We used acoustic ECG transmitters which were miniaturized, hand-held, battery-operated devices (9V), weighing approximately 350 g. A patient cable was purpose-designed as a harness to be hung around the patient's neck, allowing the height to be adjusted as required. The harness (Fig 1), with clear markings, variable length and appropriate directions of precordial leads, made the placement of standard leads easy. Disposable electrodes were used. GPs or their nurses recorded an ECG in the device's memory, where it was stored for transmission. The ECG acoustic transmitters could only store one recording at a time. The CMC receiving station was computer based, using a 386 file-server with database software which allowed the on-sceen display of the ECG. However, following a replacement of transmitters, receiver and software (Aerotel HeartView), an onscreen measurement program running on a 486DX server and a user-friendly database program were used, while the station also had a fax modem incorporated allowing for instant, direct reporting (Fig 2). Alternative manual ECG recording devices could be used when necessary from the registrars' homes following call diversions. These were portable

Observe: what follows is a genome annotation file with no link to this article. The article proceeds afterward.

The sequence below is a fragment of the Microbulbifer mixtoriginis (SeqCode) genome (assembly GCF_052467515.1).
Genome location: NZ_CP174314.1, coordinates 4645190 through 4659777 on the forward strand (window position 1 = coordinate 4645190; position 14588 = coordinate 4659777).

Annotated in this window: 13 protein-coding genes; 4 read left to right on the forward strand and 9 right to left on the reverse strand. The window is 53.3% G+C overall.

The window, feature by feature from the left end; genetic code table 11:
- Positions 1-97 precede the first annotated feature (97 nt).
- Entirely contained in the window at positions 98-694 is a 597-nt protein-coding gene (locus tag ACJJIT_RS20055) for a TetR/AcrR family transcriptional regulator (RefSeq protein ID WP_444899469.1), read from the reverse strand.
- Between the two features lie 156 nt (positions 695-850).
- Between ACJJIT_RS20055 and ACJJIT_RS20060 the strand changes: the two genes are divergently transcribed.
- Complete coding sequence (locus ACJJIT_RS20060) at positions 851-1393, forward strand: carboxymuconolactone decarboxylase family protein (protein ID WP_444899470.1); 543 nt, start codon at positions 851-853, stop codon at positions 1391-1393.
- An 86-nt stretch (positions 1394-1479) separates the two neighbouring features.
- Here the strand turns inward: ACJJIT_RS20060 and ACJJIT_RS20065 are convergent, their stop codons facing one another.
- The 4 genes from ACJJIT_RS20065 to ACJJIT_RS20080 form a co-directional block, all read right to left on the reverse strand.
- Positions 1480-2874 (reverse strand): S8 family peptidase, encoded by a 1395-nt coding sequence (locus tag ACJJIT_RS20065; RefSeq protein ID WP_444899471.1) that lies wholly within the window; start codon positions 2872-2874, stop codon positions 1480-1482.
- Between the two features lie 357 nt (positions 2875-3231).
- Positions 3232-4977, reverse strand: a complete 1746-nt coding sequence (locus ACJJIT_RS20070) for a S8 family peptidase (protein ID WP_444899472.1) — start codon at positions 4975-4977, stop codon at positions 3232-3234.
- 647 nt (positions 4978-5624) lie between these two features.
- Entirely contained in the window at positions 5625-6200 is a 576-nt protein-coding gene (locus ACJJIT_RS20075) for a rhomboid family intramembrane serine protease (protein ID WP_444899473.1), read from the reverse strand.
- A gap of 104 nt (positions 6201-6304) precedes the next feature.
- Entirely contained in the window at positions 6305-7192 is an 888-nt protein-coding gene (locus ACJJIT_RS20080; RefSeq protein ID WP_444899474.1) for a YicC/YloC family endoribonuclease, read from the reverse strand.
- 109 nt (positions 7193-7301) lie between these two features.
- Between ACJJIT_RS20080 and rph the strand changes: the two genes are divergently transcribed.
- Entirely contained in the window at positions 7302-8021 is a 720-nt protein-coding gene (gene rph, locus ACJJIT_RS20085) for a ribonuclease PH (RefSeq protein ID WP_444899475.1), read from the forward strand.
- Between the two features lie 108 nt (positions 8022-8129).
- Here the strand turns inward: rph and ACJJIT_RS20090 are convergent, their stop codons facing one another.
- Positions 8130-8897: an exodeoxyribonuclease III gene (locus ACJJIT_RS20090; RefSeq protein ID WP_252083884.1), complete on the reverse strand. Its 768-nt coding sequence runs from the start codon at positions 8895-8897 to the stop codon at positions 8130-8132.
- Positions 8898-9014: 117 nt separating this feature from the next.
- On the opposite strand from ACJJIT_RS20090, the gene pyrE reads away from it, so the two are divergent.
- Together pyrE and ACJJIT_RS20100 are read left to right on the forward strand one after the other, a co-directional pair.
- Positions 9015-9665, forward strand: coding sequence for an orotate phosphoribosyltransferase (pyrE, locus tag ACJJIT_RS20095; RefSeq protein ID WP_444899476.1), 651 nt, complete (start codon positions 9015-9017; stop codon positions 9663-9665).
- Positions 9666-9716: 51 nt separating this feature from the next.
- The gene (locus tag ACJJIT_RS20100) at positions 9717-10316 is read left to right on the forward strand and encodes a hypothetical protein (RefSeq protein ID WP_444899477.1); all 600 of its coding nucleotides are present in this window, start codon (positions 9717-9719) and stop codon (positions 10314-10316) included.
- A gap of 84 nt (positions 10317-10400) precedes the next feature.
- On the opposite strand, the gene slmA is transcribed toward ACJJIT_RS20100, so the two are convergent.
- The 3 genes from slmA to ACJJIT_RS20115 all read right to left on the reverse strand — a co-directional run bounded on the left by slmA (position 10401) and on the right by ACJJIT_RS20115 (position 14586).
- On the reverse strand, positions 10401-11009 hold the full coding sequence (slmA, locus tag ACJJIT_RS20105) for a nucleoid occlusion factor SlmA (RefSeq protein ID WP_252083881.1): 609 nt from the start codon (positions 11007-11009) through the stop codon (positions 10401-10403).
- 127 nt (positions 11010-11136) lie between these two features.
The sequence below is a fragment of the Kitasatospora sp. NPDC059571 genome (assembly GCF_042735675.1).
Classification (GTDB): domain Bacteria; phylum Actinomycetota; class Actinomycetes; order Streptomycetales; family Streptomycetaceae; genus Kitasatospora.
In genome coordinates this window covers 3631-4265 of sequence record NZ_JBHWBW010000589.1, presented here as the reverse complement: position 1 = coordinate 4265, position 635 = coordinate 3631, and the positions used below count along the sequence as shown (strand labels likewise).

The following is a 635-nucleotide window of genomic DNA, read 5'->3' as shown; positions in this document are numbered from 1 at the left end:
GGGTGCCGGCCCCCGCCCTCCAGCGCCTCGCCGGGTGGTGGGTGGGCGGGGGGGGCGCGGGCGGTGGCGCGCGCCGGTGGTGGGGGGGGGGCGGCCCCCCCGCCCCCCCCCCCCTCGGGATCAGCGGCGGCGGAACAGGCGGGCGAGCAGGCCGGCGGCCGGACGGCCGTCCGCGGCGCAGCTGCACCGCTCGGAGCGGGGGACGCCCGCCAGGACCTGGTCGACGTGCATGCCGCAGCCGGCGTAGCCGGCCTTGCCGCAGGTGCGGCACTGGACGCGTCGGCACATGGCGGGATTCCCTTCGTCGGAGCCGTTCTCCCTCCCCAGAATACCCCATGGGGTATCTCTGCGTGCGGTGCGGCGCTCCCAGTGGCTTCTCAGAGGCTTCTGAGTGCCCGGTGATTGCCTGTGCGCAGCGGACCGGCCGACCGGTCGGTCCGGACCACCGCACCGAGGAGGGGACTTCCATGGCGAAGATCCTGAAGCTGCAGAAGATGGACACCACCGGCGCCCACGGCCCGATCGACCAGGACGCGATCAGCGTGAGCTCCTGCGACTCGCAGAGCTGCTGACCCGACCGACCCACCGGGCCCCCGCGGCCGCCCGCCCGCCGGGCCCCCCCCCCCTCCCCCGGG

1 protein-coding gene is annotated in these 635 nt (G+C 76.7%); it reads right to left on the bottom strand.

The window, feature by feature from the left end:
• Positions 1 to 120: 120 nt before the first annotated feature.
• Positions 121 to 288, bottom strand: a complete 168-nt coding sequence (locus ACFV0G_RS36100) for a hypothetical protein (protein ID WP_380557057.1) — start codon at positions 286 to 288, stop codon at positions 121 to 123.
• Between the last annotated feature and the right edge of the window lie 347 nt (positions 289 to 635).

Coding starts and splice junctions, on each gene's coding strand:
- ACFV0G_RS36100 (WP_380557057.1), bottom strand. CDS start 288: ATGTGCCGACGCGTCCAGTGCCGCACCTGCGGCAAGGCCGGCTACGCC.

ECG recorders with an acoustic coupler to allow recording from the telephone line.
Telecardiology: Supporting The Decision-Making Process In General Practice. Journal Of Telemedicine - System Description